Human Rights Council adopts resolution on ending leprosy-related discrimination
|Laying the groundwork for principles and guidelines: people affected by leprosy speak at a session of the UN Sub-Commission on the Promotion and Protection of Human Rights on August 5, 2005.|
A resolution on elimination of discrimination against persons affected by leprosy and their family members was adopted by the Human Rights Council at its 15th session that ended in Geneva on October 1.
The resolution approved principles and guidelines declaring that states should promote, protect and ensure the full realization of all human rights and fundamental freedoms for persons affected by leprosy and their family members, without discriminating against them on the grounds of leprosy. These rights are spelt out in areas including education, employment, living in the community, participation in political life, and participation in public, such as access to hotels, restaurants and buses.
Unanimously endorsed by the Council, the landmark resolution encourages governments, relevant United Nations bodies, specialized agencies, funds and programs, other intergovernmental organizations and national human rights institutions to give due consideration to the principles and guidelines in the formulation and implementation of policies and measures concerning persons affected by leprosy and their family members.
The resolution was submitted by the Japanese government and co-sponsored by a total of 45 states.
Earlier resolutions adopted in June 2008 and October 2009 called, respectively, for the Council's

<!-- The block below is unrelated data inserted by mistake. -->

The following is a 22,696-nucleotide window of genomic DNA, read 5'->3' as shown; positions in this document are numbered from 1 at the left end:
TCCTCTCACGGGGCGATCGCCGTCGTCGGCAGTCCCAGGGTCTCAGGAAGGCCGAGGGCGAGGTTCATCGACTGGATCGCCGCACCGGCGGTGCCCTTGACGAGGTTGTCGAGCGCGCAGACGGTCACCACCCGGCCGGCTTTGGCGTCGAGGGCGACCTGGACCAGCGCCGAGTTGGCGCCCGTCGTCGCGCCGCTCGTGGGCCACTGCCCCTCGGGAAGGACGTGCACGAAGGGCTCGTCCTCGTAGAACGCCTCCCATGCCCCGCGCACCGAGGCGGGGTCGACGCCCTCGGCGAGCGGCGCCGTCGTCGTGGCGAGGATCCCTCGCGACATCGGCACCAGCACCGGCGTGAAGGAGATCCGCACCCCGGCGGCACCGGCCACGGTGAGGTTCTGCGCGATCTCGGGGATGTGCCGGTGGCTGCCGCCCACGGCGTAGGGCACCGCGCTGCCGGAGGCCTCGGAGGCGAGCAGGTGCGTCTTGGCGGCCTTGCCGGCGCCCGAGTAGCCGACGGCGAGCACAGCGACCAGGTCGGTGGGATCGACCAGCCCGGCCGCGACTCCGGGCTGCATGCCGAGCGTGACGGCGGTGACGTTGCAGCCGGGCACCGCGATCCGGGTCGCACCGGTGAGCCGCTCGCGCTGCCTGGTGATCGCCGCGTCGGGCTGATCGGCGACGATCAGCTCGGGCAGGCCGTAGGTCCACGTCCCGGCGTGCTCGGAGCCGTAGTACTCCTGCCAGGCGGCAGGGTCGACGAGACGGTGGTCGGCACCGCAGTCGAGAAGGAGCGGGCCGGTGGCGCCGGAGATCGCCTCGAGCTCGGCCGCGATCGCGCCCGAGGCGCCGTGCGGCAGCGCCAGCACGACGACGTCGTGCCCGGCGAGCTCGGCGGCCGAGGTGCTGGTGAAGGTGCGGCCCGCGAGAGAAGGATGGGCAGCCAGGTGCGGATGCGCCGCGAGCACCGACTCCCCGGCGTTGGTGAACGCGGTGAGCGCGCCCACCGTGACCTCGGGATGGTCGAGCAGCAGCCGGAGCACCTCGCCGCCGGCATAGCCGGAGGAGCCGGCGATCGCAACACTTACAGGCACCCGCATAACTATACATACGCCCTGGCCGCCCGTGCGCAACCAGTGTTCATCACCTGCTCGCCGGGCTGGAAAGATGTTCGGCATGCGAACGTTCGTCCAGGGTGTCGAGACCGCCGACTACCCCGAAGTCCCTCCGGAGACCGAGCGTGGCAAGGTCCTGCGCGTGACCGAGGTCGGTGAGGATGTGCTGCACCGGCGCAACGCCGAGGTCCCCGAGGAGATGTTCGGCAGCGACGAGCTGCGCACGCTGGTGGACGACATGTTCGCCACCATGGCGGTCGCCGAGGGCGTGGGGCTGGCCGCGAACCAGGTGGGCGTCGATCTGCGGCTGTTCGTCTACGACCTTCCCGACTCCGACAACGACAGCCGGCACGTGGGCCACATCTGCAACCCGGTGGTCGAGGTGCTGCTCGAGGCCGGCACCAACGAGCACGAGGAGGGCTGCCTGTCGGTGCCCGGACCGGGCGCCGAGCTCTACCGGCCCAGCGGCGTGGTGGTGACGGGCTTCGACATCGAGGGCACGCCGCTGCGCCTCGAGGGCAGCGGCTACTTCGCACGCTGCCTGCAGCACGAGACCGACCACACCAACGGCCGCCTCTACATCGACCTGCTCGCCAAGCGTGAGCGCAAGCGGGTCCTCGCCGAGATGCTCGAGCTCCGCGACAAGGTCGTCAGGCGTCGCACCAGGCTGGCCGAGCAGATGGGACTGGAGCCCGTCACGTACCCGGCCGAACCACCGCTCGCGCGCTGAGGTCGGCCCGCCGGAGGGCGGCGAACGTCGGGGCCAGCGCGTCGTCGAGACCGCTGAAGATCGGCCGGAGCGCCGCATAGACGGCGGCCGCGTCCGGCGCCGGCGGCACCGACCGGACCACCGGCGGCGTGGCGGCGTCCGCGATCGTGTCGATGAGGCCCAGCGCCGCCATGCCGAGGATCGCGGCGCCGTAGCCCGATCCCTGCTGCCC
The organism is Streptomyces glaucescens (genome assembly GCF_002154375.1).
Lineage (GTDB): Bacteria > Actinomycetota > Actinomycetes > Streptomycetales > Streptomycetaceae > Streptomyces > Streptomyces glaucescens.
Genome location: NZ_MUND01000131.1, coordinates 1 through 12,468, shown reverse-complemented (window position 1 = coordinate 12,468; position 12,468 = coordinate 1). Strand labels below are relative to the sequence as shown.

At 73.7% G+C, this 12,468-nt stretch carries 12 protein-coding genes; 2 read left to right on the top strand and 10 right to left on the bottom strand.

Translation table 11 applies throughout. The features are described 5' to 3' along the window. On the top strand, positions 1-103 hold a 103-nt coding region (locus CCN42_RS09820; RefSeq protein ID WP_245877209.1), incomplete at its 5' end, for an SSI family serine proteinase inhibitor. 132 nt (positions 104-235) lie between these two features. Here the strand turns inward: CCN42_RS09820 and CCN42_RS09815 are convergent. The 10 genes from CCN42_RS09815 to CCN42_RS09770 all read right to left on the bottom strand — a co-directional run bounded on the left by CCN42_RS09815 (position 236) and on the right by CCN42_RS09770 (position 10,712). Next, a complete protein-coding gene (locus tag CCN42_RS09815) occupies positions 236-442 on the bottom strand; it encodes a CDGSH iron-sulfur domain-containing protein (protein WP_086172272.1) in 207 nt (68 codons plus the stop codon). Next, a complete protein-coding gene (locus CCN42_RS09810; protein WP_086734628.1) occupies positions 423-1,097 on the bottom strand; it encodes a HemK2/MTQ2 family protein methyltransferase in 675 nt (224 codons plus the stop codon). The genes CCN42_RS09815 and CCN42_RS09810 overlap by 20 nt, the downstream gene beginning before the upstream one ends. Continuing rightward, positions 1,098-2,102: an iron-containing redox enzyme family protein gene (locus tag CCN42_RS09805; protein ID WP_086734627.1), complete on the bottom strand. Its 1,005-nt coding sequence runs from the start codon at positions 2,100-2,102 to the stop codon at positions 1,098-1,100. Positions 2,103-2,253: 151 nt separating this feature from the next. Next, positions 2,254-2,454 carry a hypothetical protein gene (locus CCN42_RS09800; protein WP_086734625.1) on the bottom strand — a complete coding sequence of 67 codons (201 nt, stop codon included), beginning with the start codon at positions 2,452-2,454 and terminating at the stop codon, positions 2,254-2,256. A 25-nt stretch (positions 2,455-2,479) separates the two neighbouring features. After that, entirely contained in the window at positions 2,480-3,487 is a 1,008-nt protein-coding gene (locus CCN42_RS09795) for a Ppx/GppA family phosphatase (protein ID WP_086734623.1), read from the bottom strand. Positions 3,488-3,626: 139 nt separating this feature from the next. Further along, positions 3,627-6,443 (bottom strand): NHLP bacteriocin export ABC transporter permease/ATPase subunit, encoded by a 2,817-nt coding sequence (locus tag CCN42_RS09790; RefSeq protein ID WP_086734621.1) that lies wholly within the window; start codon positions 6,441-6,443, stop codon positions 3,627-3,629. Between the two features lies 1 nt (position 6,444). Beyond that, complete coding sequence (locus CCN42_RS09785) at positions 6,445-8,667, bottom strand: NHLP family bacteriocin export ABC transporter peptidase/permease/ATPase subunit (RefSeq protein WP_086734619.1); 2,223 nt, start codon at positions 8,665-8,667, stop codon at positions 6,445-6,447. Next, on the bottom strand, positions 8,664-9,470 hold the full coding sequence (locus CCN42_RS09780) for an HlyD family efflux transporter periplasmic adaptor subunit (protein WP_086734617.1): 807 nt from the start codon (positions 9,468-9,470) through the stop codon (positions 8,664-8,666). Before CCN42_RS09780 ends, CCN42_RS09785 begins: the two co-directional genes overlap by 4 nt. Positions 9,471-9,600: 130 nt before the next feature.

advisory committee to formulate and finalize Principles and Guidelines.
When a draft was submitted to the Human Rights Council in 2009, a sticking point emerged over an assertion inserted during Advisory Committee deliberations that isolation of persons with the disease was justified under certain circumstances. Isolation has no place in the modern-day treatment of leprosy, and after strenuous objections by NGOs and other concerned parties, the document was returned to the Advisory Committee for further review and input from relevant actors.
Among other important provisions contained in the principles and guidelines is one that addresses a key concern of the older generation of people affected by leprosy. It calls for any persons once forcibly isolated by state policies to be allowed to continue living in the leprosariums and hospitals that have become their homes, should they so desire.
In the event that relocation is unavoidable, the guidelines state that "the residents of these places should be active participants in decisions concerning their future."